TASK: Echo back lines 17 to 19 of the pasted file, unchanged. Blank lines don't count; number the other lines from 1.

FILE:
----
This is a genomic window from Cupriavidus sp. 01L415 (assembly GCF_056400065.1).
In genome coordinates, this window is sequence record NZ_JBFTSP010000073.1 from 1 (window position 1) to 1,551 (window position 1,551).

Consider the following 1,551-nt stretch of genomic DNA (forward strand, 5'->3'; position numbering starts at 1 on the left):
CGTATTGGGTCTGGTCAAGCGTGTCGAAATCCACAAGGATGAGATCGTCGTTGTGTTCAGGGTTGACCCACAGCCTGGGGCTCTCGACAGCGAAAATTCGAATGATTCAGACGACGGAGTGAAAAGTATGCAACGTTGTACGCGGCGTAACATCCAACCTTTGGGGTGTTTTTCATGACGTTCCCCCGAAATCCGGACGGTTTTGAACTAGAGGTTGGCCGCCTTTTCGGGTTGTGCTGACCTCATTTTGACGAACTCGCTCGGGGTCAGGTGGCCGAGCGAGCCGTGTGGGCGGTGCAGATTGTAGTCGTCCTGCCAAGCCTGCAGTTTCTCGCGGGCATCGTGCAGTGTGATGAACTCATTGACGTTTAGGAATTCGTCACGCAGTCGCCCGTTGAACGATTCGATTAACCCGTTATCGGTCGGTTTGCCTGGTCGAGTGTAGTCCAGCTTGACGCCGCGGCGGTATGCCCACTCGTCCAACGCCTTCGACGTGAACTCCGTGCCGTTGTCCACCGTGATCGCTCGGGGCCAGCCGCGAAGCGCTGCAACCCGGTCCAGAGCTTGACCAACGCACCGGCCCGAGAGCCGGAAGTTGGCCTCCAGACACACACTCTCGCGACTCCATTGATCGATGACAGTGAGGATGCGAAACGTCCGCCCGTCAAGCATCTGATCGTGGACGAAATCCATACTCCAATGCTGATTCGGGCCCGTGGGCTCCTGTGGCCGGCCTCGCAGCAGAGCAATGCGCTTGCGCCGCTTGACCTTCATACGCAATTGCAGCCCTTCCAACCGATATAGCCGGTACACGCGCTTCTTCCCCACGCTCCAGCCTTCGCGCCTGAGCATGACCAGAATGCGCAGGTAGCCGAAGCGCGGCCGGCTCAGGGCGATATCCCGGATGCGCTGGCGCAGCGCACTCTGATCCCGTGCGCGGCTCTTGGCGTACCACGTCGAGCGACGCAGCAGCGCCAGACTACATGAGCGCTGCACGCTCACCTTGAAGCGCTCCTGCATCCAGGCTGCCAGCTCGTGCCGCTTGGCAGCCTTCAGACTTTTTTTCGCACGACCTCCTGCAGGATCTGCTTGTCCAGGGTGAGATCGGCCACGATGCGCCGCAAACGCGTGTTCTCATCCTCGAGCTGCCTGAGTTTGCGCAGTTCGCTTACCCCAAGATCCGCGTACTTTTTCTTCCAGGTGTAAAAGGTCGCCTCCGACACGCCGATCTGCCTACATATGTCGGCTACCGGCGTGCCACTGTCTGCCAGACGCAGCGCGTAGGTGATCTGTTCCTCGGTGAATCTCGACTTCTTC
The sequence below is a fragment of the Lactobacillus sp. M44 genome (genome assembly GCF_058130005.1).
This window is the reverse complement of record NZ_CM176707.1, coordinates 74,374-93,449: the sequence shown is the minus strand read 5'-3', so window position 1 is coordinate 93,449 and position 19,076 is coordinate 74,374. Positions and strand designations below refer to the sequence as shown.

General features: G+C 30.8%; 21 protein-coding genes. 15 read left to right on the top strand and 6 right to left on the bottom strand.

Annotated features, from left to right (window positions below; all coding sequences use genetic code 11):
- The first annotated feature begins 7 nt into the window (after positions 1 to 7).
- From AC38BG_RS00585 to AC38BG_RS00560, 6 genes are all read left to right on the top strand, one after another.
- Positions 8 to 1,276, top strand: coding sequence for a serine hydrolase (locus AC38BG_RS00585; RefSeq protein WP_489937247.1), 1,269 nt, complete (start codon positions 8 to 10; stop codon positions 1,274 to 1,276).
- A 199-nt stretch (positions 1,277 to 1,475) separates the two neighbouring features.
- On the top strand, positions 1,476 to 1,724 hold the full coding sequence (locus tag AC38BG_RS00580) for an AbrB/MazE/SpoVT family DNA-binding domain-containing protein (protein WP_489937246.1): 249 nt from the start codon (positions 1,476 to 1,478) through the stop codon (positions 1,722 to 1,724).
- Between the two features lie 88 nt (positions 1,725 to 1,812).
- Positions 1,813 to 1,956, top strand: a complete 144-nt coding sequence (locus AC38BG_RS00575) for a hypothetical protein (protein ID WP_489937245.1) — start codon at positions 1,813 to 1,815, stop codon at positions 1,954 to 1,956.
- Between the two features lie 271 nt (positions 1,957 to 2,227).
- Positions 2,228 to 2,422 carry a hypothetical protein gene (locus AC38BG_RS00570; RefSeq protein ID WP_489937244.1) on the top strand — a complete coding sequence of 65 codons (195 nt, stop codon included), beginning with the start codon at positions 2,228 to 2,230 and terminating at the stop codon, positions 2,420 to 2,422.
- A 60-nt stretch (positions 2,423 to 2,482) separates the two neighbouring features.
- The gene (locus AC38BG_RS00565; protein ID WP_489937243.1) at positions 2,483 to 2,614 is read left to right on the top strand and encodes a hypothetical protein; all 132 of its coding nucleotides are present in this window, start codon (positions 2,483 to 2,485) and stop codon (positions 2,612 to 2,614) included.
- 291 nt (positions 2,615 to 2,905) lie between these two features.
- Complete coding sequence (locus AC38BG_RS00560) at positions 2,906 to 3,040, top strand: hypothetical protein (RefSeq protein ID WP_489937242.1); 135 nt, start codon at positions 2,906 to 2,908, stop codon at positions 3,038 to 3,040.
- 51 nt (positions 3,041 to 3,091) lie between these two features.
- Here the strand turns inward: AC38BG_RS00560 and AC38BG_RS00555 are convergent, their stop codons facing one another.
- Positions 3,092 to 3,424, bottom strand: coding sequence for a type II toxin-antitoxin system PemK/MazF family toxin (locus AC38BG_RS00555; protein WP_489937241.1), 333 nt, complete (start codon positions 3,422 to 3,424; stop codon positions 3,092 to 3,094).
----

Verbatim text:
- Positions 2,228 to 2,422 carry a hypothetical protein gene (locus AC38BG_RS00570; RefSeq protein ID WP_489937244.1) on the top strand — a complete coding sequence of 65 codons (195 nt, stop codon included), beginning with the start codon at positions 2,228 to 2,230 and terminating at the stop codon, positions 2,420 to 2,422.
- A 60-nt stretch (positions 2,423 to 2,482) separates the two neighbouring features.
- The gene (locus AC38BG_RS00565; protein ID WP_489937243.1) at positions 2,483 to 2,614 is read left to right on the top strand and encodes a hypothetical protein; all 132 of its coding nucleotides are present in this window, start codon (positions 2,483 to 2,485) and stop codon (positions 2,612 to 2,614) included.